Encouraging Thankful Kids

When children are in their toddler years, it's often difficult to get a "please" and "thank you" out of them. This is because they haven't hit that developmental milestone yet. But when they get into elementary school, not showing gratitude is no longer a tolerated right of childhood. So as parents, we have an opportunity to create thankful kids. There are two important ways to encourage kids to be thankful - being helpful and having a giving spirit.

By encouraging children to be helpful, you allow them to strengthen bonds with the ones they are helping. These bonds create nurturing and long-lasting friendships. There are different ways to encourage a child to be helpful.

  • Helping with chores: when children are young, they want to help because they want to emulate their parents. Encourage this natural desire to help, even if they don't do the chores right. It will pay off when they're older and actually can do the chores properly!
  • Help plan someone else's birthday party: whether it's a sibling, friend or relative, encourage children to be a part of planning someone else's party. This will foster a strong bond with others because they must think about what someone else wants, not just what they want themselves.
  • Teach someone a skill: every child has something that he or she is good at. When given support, that skill improves and bolsters confidence. Give children many opportunities to pass that confidence along.

Kids may have a hard time giving away something that belongs to them. Think about all those times you tried to thin out the avalanche of toys in the closet or when you offered a part of your child's snack to another child. When children learn to share – both their possessions and their time – they learn that other people matter, making the transition from "I'm important" to "we're important." Being giving can be a difficult lesson to teach, but here are some ideas:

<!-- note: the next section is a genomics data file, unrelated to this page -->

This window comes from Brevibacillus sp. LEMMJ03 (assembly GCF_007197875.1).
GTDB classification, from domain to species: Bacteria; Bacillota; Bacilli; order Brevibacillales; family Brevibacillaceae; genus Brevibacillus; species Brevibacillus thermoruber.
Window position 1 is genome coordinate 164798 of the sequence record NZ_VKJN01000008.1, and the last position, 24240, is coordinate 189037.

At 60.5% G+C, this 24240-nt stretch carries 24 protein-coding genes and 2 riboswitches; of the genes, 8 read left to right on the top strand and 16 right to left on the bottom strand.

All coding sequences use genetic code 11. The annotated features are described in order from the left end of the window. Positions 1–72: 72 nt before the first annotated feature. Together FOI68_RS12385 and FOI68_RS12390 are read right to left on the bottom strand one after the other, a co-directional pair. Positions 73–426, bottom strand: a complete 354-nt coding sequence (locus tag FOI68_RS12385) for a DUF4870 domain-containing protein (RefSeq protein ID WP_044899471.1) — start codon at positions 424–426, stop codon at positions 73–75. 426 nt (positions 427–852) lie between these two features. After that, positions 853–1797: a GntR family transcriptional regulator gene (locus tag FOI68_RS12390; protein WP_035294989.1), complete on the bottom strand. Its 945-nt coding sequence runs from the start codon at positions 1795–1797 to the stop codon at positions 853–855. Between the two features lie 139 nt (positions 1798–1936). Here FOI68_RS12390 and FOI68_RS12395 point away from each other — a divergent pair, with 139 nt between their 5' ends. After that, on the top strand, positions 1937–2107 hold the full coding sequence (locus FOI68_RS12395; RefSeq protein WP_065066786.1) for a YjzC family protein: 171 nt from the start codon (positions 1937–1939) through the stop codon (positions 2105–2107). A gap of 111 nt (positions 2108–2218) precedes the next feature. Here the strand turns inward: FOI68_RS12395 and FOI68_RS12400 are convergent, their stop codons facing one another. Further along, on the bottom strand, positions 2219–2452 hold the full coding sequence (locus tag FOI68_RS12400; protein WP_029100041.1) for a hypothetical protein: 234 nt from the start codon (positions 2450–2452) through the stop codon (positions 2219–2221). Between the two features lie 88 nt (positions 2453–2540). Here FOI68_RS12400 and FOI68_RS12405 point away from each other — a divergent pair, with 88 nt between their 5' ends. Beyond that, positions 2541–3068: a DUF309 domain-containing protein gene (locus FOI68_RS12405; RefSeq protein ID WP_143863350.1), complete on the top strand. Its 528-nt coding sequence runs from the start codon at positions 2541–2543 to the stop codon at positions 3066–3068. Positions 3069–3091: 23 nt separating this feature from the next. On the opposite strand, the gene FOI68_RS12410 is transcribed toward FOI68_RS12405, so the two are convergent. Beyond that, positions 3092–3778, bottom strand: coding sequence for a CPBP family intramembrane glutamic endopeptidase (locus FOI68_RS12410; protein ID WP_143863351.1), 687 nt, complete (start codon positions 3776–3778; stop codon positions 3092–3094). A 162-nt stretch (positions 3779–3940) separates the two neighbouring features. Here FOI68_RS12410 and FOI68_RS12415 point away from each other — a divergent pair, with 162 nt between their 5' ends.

• Allow kids to be involved in choosing which toys to give up, then take the toys to a local emergency shelter. Take this opportunity to talk to your child about what it means to not have a home and reasons why that might happen.
  • Help children discover what interests them, and connect these interests to causes and activities that provide volunteer opportunities. For example, if your child is interested in dinosaurs and there happens to be a museum nearby that has a dinosaur exhibit, ask if the museum has volunteer opportunities for children.

Being helpful and giving will lead to a greater sense of gratitude. Be a positive role model and help your child develop these habits. You will discover that the more thankful kids are, the happier, healthier, and more positive they are!

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